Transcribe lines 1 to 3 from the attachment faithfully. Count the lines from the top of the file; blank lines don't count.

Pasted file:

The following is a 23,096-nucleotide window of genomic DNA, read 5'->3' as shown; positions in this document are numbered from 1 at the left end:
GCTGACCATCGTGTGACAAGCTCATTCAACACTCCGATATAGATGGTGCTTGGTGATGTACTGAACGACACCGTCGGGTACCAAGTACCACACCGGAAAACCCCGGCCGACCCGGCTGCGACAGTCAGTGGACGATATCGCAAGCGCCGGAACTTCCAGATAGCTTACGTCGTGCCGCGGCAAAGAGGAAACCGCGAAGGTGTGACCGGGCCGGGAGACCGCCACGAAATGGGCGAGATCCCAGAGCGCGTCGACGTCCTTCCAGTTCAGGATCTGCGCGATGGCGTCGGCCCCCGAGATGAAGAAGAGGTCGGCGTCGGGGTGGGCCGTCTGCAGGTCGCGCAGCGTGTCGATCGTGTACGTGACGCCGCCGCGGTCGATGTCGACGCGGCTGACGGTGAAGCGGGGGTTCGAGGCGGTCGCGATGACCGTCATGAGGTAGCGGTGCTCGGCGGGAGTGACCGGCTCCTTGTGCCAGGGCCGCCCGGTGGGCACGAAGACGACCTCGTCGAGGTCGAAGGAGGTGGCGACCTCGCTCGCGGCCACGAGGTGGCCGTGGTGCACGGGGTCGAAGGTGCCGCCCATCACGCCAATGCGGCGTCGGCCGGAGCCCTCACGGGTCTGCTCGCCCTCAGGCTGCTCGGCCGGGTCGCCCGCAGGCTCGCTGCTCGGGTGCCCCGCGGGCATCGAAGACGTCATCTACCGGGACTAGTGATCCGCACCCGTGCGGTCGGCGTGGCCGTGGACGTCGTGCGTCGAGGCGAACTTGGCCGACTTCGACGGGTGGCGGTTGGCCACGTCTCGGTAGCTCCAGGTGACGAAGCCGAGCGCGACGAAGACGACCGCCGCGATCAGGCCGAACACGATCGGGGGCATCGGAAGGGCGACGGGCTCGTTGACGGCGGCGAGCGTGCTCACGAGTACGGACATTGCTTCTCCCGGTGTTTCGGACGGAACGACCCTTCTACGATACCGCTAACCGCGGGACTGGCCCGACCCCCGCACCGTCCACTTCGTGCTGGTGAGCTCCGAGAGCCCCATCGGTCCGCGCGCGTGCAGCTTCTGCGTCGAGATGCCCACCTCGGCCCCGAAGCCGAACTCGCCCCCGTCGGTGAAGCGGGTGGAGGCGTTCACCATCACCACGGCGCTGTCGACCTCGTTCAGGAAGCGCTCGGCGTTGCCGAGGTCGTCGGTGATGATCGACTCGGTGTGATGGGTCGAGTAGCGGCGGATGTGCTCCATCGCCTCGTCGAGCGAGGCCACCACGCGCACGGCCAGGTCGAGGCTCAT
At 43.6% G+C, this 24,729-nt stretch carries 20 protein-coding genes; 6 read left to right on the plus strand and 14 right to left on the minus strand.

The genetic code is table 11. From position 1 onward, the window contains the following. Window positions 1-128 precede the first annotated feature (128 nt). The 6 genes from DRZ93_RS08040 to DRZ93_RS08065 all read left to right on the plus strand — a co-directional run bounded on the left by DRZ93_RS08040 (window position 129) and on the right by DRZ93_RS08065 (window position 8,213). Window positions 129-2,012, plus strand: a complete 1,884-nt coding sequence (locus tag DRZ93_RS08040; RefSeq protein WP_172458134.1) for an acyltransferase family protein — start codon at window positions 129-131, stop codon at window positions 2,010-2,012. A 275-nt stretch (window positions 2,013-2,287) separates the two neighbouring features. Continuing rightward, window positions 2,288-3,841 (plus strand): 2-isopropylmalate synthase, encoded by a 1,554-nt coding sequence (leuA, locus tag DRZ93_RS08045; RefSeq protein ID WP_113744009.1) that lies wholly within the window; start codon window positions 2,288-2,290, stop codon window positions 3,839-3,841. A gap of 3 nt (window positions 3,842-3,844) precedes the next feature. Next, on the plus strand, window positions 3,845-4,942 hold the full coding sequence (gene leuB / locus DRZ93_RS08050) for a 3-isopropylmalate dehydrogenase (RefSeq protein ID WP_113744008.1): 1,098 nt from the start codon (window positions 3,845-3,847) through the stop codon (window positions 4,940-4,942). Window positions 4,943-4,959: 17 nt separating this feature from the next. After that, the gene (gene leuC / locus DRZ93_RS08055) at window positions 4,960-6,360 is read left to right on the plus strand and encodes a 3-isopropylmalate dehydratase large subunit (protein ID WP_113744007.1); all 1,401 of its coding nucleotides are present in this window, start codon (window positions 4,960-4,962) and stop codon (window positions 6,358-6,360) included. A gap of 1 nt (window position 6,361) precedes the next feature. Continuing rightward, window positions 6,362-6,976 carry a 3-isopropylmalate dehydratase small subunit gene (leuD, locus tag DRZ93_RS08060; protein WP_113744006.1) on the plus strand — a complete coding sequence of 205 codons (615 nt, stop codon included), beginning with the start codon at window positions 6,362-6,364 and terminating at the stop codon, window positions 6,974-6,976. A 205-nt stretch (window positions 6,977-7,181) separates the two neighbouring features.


The following is a 23,096-nucleotide window of genomic DNA, read 5'->3' as shown; positions in this document are numbered from 1 at the left end:
GCTGACCATCGTGTGACAAGCTCATTCAACACTCCGATATAGATGGTGCTTGGTGATGTACTGAACGACACCGTCGGGTACCAAGTACCACACCGGAAAACCCCGGCCGACCCGGCTGCGACAGTCAGTGGACGATATCGCAAGCGCCGGAACTTCCAGATAGCTTACGTCGTGCCGCGGCAAAGAGGAAACCGCGAAGGTGTGACCGGGCCGGGAGACCGCCACGAAATGGGCGAGATCCCAGAGCGCGTCGACGTCCTTCCAGTTCAGGATCTGCGCGATGGCGTCGGCCCCCGAGATGAAGAAGAGGTCGGCGTCGGGGTGGGCCGTCTGCAGGTCGCGCAGCGTGTCGATCGTGTACGTGACGCCGCCGCGGTCGATGTCGACGCGGCTGACGGTGAAGCGGGGGTTCGAGGCGGTCGCGATGACCGTCATGAGGTAGCGGTGCTCGGCGGGAGTGACCGGCTCCTTGTGCCAGGGCCGCCCGGTGGGCACGAAGACGACCTCGTCGAGGTCGAAGGAGGTGGCGACCTCGCTCGCGGCCACGAGGTGGCCGTGGTGCACGGGGTCGAAGGTGCCGCCCATCACGCCAATGCGGCGTCGGCCGGAGCCCTCACGGGTCTGCTCGCCCTCAGGCTGCTCGGCCGGGTCGCCCGCAGGCTCGCTGCTCGGGTGCCCCGCGGGCATCGAAGACGTCATCTACCGGGACTAGTGATCCGCACCCGTGCGGTCGGCGTGGCCGTGGACGTCGTGCGTCGAGGCGAACTTGGCCGACTTCGACGGGTGGCGGTTGGCCACGTCTCGGTAGCTCCAGGTGACGAAGCCGAGCGCGACGAAGACGACCGCCGCGATCAGGCCGAACACGATCGGGGGCATCGGAAGGGCGACGGGCTCGTTGACGGCGGCGAGCGTGCTCACGAGTACGGACATTGCTTCTCCCGGTGTTTCGGACGGAACGACCCTTCTACGATACCGCTAACCGCGGGACTGGCCCGACCCCCGCACCGTCCACTTCGTGCTGGTGAGCTCCGAGAGCCCCATCGGTCCGCGCGCGTGCAGCTTCTGCGTCGAGATGCCCACCTCGGCCCCGAAGCCGAACTCGCCCCCGTCGGTGAAGCGGGTGGAGGCGTTCACCATCACCACGGCGCTGTCGACCTCGTTCAGGAAGCGCTCGGCGTTGCCGAGGTCGTCGGTGATGATCGACTCGGTGTGATGGGTCGAGTAGCGGCGGATGTGCTCCATCGCCTCGTCGAGCGAGGCCACCACGCGCACGGCCAGGTCGAGGCTCAT
At 43.6% G+C, this 24,729-nt stretch carries 20 protein-coding genes; 6 read left to right on the plus strand and 14 right to left on the minus strand.